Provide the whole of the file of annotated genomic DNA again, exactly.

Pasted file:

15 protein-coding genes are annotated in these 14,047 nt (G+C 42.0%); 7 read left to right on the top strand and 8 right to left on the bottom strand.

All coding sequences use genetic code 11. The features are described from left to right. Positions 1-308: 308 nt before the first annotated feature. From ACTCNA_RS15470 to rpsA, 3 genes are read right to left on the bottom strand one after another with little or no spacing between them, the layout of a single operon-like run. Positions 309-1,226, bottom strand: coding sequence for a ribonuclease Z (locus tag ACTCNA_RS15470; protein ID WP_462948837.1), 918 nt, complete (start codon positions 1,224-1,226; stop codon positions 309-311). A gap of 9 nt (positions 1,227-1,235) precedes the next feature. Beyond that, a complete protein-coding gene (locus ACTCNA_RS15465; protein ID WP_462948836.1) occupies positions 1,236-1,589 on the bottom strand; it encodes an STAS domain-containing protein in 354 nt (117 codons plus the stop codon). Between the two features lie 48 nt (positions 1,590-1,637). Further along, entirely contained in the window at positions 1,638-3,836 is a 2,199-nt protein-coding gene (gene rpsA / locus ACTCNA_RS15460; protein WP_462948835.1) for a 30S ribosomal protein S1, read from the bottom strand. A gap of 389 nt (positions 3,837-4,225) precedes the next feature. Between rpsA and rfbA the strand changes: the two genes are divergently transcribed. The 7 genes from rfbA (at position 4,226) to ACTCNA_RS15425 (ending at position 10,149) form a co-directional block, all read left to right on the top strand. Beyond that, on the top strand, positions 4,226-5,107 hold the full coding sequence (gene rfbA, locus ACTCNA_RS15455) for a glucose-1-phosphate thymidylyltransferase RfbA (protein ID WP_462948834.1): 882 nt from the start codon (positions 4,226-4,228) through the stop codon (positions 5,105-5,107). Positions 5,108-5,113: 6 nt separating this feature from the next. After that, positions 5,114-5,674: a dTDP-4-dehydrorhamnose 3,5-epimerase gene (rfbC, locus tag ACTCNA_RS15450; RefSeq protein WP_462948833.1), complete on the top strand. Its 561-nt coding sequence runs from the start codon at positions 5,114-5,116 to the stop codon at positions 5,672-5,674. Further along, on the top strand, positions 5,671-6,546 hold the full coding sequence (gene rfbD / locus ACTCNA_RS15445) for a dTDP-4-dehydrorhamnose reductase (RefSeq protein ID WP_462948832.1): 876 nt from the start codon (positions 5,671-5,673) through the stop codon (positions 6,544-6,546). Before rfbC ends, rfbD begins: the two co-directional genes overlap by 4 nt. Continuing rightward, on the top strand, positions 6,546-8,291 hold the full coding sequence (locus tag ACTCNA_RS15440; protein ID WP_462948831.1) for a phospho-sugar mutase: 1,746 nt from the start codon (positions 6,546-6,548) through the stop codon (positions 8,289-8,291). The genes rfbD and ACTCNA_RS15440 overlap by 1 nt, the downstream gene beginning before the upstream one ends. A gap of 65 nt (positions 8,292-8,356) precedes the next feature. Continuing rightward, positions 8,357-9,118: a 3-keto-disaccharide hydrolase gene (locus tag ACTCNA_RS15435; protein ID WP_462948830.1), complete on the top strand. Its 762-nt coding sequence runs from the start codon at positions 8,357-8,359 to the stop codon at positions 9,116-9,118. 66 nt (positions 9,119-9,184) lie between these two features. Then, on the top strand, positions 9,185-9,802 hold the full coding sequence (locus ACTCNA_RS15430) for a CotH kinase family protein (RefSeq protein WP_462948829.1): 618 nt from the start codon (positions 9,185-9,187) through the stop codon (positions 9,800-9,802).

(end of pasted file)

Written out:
15 protein-coding genes are annotated in these 14,047 nt (G+C 42.0%); 7 read left to right on the top strand and 8 right to left on the bottom strand.

All coding sequences use genetic code 11. The features are described from left to right. Positions 1-308: 308 nt before the first annotated feature. From ACTCNA_RS15470 to rpsA, 3 genes are read right to left on the bottom strand one after another with little or no spacing between them, the layout of a single operon-like run. Positions 309-1,226, bottom strand: coding sequence for a ribonuclease Z (locus tag ACTCNA_RS15470; protein ID WP_462948837.1), 918 nt, complete (start codon positions 1,224-1,226; stop codon positions 309-311). A gap of 9 nt (positions 1,227-1,235) precedes the next feature. Beyond that, a complete protein-coding gene (locus ACTCNA_RS15465; protein ID WP_462948836.1) occupies positions 1,236-1,589 on the bottom strand; it encodes an STAS domain-containing protein in 354 nt (117 codons plus the stop codon). Between the two features lie 48 nt (positions 1,590-1,637). Further along, entirely contained in the window at positions 1,638-3,836 is a 2,199-nt protein-coding gene (gene rpsA / locus ACTCNA_RS15460; protein WP_462948835.1) for a 30S ribosomal protein S1, read from the bottom strand. A gap of 389 nt (positions 3,837-4,225) precedes the next feature. Between rpsA and rfbA the strand changes: the two genes are divergently transcribed. The 7 genes from rfbA (at position 4,226) to ACTCNA_RS15425 (ending at position 10,149) form a co-directional block, all read left to right on the top strand. Beyond that, on the top strand, positions 4,226-5,107 hold the full coding sequence (gene rfbA, locus ACTCNA_RS15455) for a glucose-1-phosphate thymidylyltransferase RfbA (protein ID WP_462948834.1): 882 nt from the start codon (positions 4,226-4,228) through the stop codon (positions 5,105-5,107). Positions 5,108-5,113: 6 nt separating this feature from the next. After that, positions 5,114-5,674: a dTDP-4-dehydrorhamnose 3,5-epimerase gene (rfbC, locus tag ACTCNA_RS15450; RefSeq protein WP_462948833.1), complete on the top strand. Its 561-nt coding sequence runs from the start codon at positions 5,114-5,116 to the stop codon at positions 5,672-5,674. Further along, on the top strand, positions 5,671-6,546 hold the full coding sequence (gene rfbD / locus ACTCNA_RS15445) for a dTDP-4-dehydrorhamnose reductase (RefSeq protein ID WP_462948832.1): 876 nt from the start codon (positions 5,671-5,673) through the stop codon (positions 6,544-6,546). Before rfbC ends, rfbD begins: the two co-directional genes overlap by 4 nt. Continuing rightward, on the top strand, positions 6,546-8,291 hold the full coding sequence (locus tag ACTCNA_RS15440; protein ID WP_462948831.1) for a phospho-sugar mutase: 1,746 nt from the start codon (positions 6,546-6,548) through the stop codon (positions 8,289-8,291). The genes rfbD and ACTCNA_RS15440 overlap by 1 nt, the downstream gene beginning before the upstream one ends. A gap of 65 nt (positions 8,292-8,356) precedes the next feature. Continuing rightward, positions 8,357-9,118: a 3-keto-disaccharide hydrolase gene (locus tag ACTCNA_RS15435; protein ID WP_462948830.1), complete on the top strand. Its 762-nt coding sequence runs from the start codon at positions 8,357-8,359 to the stop codon at positions 9,116-9,118. 66 nt (positions 9,119-9,184) lie between these two features. Then, on the top strand, positions 9,185-9,802 hold the full coding sequence (locus ACTCNA_RS15430) for a CotH kinase family protein (RefSeq protein WP_462948829.1): 618 nt from the start codon (positions 9,185-9,187) through the stop codon (positions 9,800-9,802).